Bolton College celebrates its GMP volunteer cadets in passing out parade
23rd April 2014
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On Tuesday 15th April, the Principal of Bolton College joined the Chief Constable for Greater Manchester Police and the Mayor of Bolton for the Passing Out Parade.

The reason for the parade, which took place both inside and outside Bolton Town Hall, was to celebrate the Volunteer Police Cadets' successful completion of their eight-week probationary period in the Greater Manchester Police Voluntary Cadet Scheme.

The Scheme is the inaugural Bolton Police Cadet programme; other Cadet programmes have been run elsewhere, but this is the first to involve young people from the Bolton area. The group of Cadets meets once a week at Bolton College; approximately half are Public Services students from Bolton College and the remaining half are from other local schools.

Tim Woodward, Public Services and Police Studies Lecturer at Bolton College and Team Leader for the GMP Voluntary Cadet Scheme, said: "We at Bolton College are delighted with the achievements of the GMP Volunteer Cadets. Each Cadet has contributed individually to the success of the programme and the securing of potential police recruits for years to come."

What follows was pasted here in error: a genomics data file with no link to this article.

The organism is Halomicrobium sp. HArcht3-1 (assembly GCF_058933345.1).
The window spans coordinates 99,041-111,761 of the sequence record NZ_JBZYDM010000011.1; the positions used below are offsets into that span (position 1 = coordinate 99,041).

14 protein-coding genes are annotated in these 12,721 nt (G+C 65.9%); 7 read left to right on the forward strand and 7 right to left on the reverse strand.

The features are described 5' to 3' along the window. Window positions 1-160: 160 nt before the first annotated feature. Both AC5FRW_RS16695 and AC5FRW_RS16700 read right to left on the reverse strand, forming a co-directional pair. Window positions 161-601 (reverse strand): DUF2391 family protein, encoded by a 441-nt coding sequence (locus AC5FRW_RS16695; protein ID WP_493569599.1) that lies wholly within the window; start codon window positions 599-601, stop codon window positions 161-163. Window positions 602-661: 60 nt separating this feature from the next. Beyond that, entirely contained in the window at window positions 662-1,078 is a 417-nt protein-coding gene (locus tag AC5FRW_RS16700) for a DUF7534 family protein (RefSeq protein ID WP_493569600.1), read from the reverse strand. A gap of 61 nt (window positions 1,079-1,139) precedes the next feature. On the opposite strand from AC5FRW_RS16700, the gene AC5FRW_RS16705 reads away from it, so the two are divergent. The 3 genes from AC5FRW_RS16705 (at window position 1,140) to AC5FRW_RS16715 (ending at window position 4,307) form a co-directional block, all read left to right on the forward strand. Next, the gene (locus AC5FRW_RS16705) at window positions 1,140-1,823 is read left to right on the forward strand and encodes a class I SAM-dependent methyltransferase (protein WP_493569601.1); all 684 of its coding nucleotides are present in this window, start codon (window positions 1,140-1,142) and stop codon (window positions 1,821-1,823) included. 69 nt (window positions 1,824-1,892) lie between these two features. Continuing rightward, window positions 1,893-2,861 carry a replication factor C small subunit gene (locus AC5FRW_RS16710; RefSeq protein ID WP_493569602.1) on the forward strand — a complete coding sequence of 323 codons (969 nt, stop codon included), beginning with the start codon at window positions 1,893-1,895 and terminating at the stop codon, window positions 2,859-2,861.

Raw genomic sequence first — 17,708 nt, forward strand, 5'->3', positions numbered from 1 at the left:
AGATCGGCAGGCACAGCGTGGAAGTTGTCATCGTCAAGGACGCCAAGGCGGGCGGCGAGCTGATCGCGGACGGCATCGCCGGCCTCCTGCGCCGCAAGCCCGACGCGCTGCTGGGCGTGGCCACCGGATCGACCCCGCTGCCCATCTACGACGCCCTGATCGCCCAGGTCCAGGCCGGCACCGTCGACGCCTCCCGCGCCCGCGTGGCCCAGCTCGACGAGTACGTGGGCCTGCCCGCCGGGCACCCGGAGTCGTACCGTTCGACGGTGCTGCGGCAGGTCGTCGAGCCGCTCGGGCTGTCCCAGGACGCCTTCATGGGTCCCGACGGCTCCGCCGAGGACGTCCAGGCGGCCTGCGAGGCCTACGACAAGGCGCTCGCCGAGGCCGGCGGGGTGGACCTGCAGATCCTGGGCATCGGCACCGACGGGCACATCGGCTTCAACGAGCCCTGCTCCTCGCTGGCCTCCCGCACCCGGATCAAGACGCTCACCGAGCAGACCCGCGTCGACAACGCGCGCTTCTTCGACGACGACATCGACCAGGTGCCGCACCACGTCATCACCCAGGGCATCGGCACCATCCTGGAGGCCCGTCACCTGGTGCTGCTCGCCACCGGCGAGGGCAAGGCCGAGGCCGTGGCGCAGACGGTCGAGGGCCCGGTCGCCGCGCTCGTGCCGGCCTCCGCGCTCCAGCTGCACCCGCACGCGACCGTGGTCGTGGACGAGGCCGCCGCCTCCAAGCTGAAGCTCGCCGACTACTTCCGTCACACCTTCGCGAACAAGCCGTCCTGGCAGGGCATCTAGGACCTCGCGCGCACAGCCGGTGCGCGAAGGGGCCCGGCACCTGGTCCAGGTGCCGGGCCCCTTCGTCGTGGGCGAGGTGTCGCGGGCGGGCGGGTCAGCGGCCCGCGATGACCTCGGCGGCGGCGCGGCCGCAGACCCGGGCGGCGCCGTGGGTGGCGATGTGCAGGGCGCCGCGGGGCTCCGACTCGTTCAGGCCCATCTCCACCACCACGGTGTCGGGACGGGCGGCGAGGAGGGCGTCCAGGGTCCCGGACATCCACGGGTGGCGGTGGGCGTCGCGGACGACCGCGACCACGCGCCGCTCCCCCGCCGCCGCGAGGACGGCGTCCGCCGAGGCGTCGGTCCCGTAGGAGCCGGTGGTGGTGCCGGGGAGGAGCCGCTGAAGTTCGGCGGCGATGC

Also among the proud onlookers were the Crime Commissioner for Greater Manchester Police, the Deputy Chief Constable and Bolton College's Chair of Governors.

Marie Gilluley, Principal of Bolton College, commented: "It's great to celebrate those young people who have progressed through the Cadet Scheme via the College with the support and guidance of all of the Team Leaders involved."

In addition to their desire to give back to the community, the Bolton College students chose to enrol on the Scheme because it will potentially better their chances of gaining employment in the police force.

PC Michael Jennings-Whorton, Bolton Police Cadets Co-ordinator, said: "I'm extremely proud of the 27 Volunteer Cadets in Bolton; their confidence has soared since joining the Scheme and they have now been properly welcomed into the police family. Two of them have even applied to join the Service - one has become a Police Community Support Officer and the other an apprentice Operational Support Officer.

Abubakr Saddique, the apprentice Operational Support Officer, said: "I joined the Cadets because I've always wanted to become a Police Officer and I thought that volunteering would help me to achieve that dream - and it has! I've been really looking forward to the parade; we all enjoy representing Greater Manchester Police."

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Faz P

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